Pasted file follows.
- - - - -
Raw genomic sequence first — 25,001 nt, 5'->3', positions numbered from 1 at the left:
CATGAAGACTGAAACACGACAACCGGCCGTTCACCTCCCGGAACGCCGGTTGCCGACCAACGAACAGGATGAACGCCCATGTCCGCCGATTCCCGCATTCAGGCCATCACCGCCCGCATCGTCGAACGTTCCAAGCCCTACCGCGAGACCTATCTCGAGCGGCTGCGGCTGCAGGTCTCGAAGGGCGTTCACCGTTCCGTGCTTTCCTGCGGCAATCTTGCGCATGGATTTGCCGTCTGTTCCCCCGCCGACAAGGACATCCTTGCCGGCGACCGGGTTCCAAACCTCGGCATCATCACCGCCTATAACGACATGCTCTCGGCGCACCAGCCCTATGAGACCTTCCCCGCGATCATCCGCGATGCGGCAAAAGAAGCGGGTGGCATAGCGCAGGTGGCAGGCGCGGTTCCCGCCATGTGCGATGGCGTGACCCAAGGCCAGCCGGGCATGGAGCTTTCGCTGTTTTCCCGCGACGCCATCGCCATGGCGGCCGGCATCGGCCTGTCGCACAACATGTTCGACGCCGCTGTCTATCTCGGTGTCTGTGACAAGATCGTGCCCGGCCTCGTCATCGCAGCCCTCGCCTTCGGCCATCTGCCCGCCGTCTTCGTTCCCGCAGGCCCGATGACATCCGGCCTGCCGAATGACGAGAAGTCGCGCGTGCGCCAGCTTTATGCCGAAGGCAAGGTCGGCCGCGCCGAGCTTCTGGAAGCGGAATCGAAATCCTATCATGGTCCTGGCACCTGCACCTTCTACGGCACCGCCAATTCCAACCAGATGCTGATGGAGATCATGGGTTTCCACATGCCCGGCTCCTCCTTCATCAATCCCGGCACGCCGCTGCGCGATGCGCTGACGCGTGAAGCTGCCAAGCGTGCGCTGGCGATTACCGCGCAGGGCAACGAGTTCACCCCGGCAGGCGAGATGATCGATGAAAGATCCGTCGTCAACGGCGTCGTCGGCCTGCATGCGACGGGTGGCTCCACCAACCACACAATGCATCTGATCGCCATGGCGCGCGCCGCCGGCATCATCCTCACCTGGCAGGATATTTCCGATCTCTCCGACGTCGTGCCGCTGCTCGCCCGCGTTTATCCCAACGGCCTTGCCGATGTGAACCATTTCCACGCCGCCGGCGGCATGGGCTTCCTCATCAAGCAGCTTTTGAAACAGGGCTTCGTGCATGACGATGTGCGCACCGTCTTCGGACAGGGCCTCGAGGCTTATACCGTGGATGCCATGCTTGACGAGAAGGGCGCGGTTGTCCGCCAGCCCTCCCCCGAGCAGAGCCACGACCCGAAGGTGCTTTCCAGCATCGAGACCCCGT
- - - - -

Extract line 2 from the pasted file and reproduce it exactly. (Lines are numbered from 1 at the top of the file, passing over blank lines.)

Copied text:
CATGAAGACTGAAACACGACAACCGGCCGTTCACCTCCCGGAACGCCGGTTGCCGACCAACGAACAGGATGAACGCCCATGTCCGCCGATTCCCGCATTCAGGCCATCACCGCCCGCATCGTCGAACGTTCCAAGCCCTACCGCGAGACCTATCTCGAGCGGCTGCGGCTGCAGGTCTCGAAGGGCGTTCACCGTTCCGTGCTTTCCTGCGGCAATCTTGCGCATGGATTTGCCGTCTGTTCCCCCGCCGACAAGGACATCCTTGCCGGCGACCGGGTTCCAAACCTCGGCATCATCACCGCCTATAACGACATGCTCTCGGCGCACCAGCCCTATGAGACCTTCCCCGCGATCATCCGCGATGCGGCAAAAGAAGCGGGTGGCATAGCGCAGGTGGCAGGCGCGGTTCCCGCCATGTGCGATGGCGTGACCCAAGGCCAGCCGGGCATGGAGCTTTCGCTGTTTTCCCGCGACGCCATCGCCATGGCGGCCGGCATCGGCCTGTCGCACAACATGTTCGACGCCGCTGTCTATCTCGGTGTCTGTGACAAGATCGTGCCCGGCCTCGTCATCGCAGCCCTCGCCTTCGGCCATCTGCCCGCCGTCTTCGTTCCCGCAGGCCCGATGACATCCGGCCTGCCGAATGACGAGAAGTCGCGCGTGCGCCAGCTTTATGCCGAAGGCAAGGTCGGCCGCGCCGAGCTTCTGGAAGCGGAATCGAAATCCTATCATGGTCCTGGCACCTGCACCTTCTACGGCACCGCCAATTCCAACCAGATGCTGATGGAGATCATGGGTTTCCACATGCCCGGCTCCTCCTTCATCAATCCCGGCACGCCGCTGCGCGATGCGCTGACGCGTGAAGCTGCCAAGCGTGCGCTGGCGATTACCGCGCAGGGCAACGAGTTCACCCCGGCAGGCGAGATGATCGATGAAAGATCCGTCGTCAACGGCGTCGTCGGCCTGCATGCGACGGGTGGCTCCACCAACCACACAATGCATCTGATCGCCATGGCGCGCGCCGCCGGCATCATCCTCACCTGGCAGGATATTTCCGATCTCTCCGACGTCGTGCCGCTGCTCGCCCGCGTTTATCCCAACGGCCTTGCCGATGTGAACCATTTCCACGCCGCCGGCGGCATGGGCTTCCTCATCAAGCAGCTTTTGAAACAGGGCTTCGTGCATGACGATGTGCGCACCGTCTTCGGACAGGGCCTCGAGGCTTATACCGTGGATGCCATGCTTGACGAGAAGGGCGCGGTTGTCCGCCAGCCCTCCCCCGAGCAGAGCCACGACCCGAAGGTGCTTTCCAGCATCGAGACCCCGT